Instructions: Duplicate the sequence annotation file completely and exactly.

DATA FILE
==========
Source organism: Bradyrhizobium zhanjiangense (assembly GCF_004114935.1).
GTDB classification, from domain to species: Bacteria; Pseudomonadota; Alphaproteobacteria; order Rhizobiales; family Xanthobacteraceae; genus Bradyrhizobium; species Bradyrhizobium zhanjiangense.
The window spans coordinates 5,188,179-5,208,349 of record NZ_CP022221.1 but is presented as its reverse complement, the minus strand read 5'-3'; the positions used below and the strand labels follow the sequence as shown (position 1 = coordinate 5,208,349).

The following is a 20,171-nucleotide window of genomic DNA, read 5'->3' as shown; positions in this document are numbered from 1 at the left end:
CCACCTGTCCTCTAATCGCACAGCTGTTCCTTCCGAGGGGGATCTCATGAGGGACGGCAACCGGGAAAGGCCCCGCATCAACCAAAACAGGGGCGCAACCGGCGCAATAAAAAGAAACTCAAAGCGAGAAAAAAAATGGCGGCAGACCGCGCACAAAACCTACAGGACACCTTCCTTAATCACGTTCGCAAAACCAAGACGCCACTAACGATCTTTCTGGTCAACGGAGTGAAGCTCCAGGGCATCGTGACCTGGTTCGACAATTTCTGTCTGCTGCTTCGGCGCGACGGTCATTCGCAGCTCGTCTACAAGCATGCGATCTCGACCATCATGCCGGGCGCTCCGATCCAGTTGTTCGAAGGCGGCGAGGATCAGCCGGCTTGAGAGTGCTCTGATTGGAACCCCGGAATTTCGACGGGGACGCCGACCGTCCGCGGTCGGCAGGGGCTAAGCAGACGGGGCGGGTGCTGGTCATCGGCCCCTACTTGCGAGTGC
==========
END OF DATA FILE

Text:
Source organism: Bradyrhizobium zhanjiangense (assembly GCF_004114935.1).
GTDB classification, from domain to species: Bacteria; Pseudomonadota; Alphaproteobacteria; order Rhizobiales; family Xanthobacteraceae; genus Bradyrhizobium; species Bradyrhizobium zhanjiangense.
The window spans coordinates 5,188,179-5,208,349 of record NZ_CP022221.1 but is presented as its reverse complement, the minus strand read 5'-3'; the positions used below and the strand labels follow the sequence as shown (position 1 = coordinate 5,208,349).

The following is a 20,171-nucleotide window of genomic DNA, read 5'->3' as shown; positions in this document are numbered from 1 at the left end:
CCACCTGTCCTCTAATCGCACAGCTGTTCCTTCCGAGGGGGATCTCATGAGGGACGGCAACCGGGAAAGGCCCCGCATCAACCAAAACAGGGGCGCAACCGGCGCAATAAAAAGAAACTCAAAGCGAGAAAAAAAATGGCGGCAGACCGCGCACAAAACCTACAGGACACCTTCCTTAATCACGTTCGCAAAACCAAGACGCCACTAACGATCTTTCTGGTCAACGGAGTGAAGCTCCAGGGCATCGTGACCTGGTTCGACAATTTCTGTCTGCTGCTTCGGCGCGACGGTCATTCGCAGCTCGTCTACAAGCATGCGATCTCGACCATCATGCCGGGCGCTCCGATCCAGTTGTTCGAAGGCGGCGAGGATCAGCCGGCTTGAGAGTGCTCTGATTGGAACCCCGGAATTTCGACGGGGACGCCGACCGTCCGCGGTCGGCAGGGGCTAAGCAGACGGGGCGGGTGCTGGTCATCGGCCCCTACTTGCGAGTGC